The economic outlook after the UK referendum: Commission publishes a first assessment for euro area and the EU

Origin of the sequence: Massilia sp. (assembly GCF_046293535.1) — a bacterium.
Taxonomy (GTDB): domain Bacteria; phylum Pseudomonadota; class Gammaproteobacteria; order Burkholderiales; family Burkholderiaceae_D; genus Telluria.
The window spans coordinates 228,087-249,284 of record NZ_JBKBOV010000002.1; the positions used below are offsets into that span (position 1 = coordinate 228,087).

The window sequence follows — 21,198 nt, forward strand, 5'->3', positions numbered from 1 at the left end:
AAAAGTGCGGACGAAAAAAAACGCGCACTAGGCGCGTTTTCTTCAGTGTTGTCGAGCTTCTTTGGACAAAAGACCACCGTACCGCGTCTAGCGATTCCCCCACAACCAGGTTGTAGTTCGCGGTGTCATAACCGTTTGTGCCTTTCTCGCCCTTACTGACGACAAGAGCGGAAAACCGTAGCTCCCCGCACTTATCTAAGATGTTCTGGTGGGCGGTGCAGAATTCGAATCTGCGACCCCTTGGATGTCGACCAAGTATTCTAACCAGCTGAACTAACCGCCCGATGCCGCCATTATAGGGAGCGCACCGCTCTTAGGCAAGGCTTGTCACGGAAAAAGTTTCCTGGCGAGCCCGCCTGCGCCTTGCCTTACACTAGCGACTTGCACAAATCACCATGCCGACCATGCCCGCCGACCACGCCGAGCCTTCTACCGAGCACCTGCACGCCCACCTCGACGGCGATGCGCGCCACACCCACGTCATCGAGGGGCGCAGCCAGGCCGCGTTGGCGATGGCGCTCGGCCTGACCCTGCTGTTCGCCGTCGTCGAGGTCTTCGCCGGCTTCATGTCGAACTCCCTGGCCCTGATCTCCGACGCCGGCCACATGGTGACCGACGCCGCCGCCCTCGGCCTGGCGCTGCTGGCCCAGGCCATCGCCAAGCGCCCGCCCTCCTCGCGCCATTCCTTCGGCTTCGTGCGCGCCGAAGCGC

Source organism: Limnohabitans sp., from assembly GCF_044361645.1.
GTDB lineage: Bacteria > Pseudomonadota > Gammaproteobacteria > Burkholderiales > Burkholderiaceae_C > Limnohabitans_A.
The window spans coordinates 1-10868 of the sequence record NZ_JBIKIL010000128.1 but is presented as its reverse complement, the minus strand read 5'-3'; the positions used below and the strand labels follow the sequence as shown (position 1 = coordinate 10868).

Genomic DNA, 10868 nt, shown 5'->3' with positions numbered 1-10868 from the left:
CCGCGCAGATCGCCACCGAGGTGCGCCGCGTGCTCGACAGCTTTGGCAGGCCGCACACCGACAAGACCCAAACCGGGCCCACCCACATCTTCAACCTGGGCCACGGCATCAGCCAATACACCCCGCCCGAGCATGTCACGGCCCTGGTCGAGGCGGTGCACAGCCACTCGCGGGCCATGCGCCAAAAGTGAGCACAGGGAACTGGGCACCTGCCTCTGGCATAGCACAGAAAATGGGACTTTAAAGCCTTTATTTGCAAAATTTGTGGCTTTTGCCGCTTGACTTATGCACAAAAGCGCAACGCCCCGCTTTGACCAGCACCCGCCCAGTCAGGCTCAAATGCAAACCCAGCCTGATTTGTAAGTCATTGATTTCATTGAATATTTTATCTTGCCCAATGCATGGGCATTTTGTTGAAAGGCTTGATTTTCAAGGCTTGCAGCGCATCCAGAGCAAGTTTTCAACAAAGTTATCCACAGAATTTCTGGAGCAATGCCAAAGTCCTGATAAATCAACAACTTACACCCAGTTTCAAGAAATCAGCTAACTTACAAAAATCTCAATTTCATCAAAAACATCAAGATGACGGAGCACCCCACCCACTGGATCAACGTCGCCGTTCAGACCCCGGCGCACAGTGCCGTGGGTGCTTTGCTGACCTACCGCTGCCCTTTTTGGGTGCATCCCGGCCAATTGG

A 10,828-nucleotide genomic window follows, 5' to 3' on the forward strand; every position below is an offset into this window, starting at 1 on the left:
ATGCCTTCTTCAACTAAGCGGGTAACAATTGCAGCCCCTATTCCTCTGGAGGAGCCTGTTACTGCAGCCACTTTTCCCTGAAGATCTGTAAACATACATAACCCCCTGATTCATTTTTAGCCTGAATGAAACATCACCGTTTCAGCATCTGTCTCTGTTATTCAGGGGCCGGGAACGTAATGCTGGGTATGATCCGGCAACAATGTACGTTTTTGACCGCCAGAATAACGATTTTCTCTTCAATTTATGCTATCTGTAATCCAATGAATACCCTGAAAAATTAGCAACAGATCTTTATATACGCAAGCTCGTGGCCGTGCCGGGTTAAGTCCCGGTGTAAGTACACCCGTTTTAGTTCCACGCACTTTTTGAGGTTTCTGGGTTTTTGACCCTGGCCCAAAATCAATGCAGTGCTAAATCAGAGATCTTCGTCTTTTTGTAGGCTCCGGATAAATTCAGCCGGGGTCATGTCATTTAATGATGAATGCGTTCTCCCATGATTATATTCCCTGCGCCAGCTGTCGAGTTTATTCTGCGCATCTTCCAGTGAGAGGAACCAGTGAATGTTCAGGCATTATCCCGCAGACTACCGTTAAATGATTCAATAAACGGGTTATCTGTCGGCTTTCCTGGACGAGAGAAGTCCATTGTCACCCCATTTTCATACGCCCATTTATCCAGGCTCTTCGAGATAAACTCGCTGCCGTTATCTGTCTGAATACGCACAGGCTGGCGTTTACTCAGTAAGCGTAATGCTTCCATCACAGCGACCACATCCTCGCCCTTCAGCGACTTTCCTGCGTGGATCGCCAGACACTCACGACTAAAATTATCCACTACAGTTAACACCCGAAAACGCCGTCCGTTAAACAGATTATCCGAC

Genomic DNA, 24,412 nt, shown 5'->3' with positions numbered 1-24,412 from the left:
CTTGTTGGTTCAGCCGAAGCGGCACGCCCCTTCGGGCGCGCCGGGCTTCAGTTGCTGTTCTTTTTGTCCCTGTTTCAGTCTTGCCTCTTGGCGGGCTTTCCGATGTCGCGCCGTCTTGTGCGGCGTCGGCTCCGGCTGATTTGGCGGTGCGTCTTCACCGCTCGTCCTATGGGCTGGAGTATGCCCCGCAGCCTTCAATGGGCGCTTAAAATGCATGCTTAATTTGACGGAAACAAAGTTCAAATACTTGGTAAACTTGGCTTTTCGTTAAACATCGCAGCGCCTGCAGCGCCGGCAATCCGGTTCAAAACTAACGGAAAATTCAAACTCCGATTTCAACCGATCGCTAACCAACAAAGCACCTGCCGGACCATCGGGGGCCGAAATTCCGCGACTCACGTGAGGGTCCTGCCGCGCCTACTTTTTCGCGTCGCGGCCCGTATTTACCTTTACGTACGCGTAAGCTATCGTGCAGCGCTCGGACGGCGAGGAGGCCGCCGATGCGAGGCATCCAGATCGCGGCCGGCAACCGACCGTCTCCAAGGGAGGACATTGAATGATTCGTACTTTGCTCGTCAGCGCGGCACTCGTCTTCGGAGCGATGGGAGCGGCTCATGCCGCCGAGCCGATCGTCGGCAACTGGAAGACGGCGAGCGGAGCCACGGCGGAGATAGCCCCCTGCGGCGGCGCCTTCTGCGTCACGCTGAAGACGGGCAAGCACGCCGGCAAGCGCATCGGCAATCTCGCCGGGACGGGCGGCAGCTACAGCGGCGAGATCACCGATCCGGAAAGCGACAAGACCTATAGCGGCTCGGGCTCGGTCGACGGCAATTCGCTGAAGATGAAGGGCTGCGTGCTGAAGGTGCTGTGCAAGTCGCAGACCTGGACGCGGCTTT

The UK ‘leave’ vote on 23 June has led to increased uncertainty, financial market volatility and abrupt exchange rate movements. Today, the European Commission’s Directorate General for Economic and Financial Affairs publishes a first assessment of the economic outlook for the euro area and the EU after the UK referendum. First results were already presented and discussed in last week’s Eurogroup meeting. A prolonged period of uncertainty could influence the modest recovery in the European economy by dampening investment and consumption. The study is not an economic forecast. The Commission is due to update its next economic forecast in November 2016. To illustrate the potential effects, the Commission has analysed two scenarios, a ‘mild’ and a ‘severe’. Ahead of the UK referendum, the latest available data pointed to expected GDP growth in the euro area of 1.7% (EU28 1.8%) in both 2016 and 2017. Following the referendum, growth in the euro area would moderate to 1.5%-1.6% in 2016 and to 1.3%-1.5% in 2017, according to both scenarios. Although the depreciation of the pound sterling mitigates the economic fallout for the UK, the analysis suggests that the UK economy is likely to be more severely affected, with a GDP loss of 1% to 2.75% by 2017. Growth in the other 27 Member States would slow from an expected 1.9% in 2016 to 1.7%-1.8% and from 1.8% to 1.4%-1.7% in 2017. Neither of the analysed scenarios contains assumptions on the shape of any future agreement between the UK and the EU.